Is it time to drop TVL as a DeFi metric?

DeFi text with meaning inside a smartphone and TVL word above it.

Investors love to dig into data, constantly on the hunt for new metrics that might offer some special insight to assist in determining their next financial move. And in the world of DeFi, total value locked, or TVL, has become the go-to method for measuring the viability of an ecosystem.

But it’s actually a terrible way to gauge the success of a blockchain or its apps, according to Tushar Jain.

Speaking to Blockworks on the Lightspeed podcast (Spotify/Apple), the Multicoin Capital managing partner asserts that not only is TVL a useless metric, it’s “actively harmful” to focus on.

“It gives you a false sense of precision on a metric that can be trivially gamed,” he says, adding, “TVL, in a lot of places, is double, triple, quadruple-counted.”

“You deposit into some smart contract, you get this receipt token. You deposit that into the next contract and so on and so forth,” he explains. “You can daisy-chain these things together,” resulting in an ever-growing snowball of artificially inflated statistics.

Jain argues that TVL in DeFi doesn’t take the liquidity of assets into account, allowing for the creation of “some very low-float, high market cap thing” that touts “high TVL” as a key selling attribute.

“It gives people a sense of false precision,” he says.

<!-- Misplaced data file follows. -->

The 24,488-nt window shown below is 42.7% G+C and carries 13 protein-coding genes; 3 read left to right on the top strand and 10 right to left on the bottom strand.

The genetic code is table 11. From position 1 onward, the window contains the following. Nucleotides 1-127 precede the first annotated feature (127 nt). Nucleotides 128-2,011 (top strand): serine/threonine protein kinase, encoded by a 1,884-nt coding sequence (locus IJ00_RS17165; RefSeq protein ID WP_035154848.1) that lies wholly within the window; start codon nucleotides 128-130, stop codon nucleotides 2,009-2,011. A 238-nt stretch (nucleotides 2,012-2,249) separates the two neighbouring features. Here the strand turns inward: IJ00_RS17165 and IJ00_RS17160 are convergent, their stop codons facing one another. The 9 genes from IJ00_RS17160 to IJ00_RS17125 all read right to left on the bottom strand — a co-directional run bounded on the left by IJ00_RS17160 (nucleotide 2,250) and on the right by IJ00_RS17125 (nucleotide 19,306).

“Please stop looking at TVL as a useful metric if you’re at all a serious investor,” he insists. “You are just lying to yourself about it being a metric.”

But it’s so easy in DeFi

Jain admits TVL holds one key advantage. It’s “the easiest thing to measure.”

“It’s trivial, right?” he says. “You just run a query and like, here’s your number.”

“Investors love looking at metrics,” he says. “They want to look at data. They want to feel like they’re data-oriented.” But if investors are going to look at data, they probably should use “a metric that matters,” he says, “not just the one that’s easiest.”

Jain argues that the only metric that really matters is “people building net-new stuff and the number of users interacting with that stuff.” Everything else is a derivative of that activity, he says.

“If your chain has people getting assets on that chain,” he says, “if they’re doing things — whether they’re mapping for HiveMapper or providing your GPU for render or using USDC payments or so on and so forth — DeFi will become a thing there,” he says, “not because you have a high TVL, but because it’s the cheapest, most convenient thing to do.”

“Focusing on TVL is putting the cart before the horse,” he says.

“I’m on a crusade to get people to stop using it.”